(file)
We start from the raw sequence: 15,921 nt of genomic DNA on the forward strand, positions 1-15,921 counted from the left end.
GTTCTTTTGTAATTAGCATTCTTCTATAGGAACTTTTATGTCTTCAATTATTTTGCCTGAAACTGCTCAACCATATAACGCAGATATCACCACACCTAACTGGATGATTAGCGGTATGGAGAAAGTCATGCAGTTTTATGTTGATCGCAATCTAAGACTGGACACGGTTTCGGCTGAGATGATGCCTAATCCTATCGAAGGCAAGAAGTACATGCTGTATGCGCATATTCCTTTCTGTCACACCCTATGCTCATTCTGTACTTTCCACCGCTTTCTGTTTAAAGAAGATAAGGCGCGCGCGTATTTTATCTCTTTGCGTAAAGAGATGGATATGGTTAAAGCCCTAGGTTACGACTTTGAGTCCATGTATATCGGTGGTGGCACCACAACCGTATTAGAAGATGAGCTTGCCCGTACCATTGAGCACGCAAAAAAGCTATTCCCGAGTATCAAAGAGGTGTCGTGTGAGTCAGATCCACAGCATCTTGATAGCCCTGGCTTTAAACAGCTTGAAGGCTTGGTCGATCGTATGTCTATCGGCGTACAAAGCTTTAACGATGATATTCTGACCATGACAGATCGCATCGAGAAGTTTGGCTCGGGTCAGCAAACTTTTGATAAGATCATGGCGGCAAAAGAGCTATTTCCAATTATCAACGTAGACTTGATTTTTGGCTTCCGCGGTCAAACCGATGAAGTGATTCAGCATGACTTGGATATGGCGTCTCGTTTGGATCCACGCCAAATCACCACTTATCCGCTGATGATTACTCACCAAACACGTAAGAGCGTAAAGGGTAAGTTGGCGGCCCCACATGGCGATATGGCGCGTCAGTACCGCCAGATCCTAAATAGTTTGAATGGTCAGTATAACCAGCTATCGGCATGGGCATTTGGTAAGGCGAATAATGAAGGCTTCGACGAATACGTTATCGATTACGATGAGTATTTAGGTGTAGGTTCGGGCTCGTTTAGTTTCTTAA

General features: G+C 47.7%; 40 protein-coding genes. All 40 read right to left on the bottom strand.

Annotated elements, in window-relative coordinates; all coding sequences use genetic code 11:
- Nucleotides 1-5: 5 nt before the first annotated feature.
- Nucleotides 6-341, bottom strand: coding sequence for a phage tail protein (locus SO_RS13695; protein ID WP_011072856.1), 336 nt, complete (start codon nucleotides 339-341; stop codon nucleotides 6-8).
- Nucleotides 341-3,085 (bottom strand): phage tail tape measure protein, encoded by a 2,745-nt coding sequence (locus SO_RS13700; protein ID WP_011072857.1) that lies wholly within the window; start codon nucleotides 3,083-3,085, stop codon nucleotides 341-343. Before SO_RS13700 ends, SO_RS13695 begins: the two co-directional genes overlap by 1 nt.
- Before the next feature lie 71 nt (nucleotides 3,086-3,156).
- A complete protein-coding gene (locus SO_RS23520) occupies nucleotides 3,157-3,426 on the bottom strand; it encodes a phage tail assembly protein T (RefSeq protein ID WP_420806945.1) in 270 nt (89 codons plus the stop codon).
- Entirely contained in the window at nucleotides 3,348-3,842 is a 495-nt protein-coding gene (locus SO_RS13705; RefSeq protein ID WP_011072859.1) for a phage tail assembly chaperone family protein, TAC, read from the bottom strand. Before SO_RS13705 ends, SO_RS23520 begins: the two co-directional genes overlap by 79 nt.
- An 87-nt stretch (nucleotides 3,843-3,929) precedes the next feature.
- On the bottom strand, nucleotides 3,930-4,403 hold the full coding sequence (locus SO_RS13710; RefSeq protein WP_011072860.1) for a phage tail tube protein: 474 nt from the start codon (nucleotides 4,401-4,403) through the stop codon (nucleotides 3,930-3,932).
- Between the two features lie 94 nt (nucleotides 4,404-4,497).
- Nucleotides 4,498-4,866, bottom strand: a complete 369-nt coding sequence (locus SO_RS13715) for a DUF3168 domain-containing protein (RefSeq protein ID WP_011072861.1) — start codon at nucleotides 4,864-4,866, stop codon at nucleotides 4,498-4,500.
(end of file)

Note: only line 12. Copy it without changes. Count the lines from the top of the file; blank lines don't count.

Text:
- On the bottom strand, nucleotides 3,930-4,403 hold the full coding sequence (locus SO_RS13710; RefSeq protein WP_011072860.1) for a phage tail tube protein: 474 nt from the start codon (nucleotides 4,401-4,403) through the stop codon (nucleotides 3,930-3,932).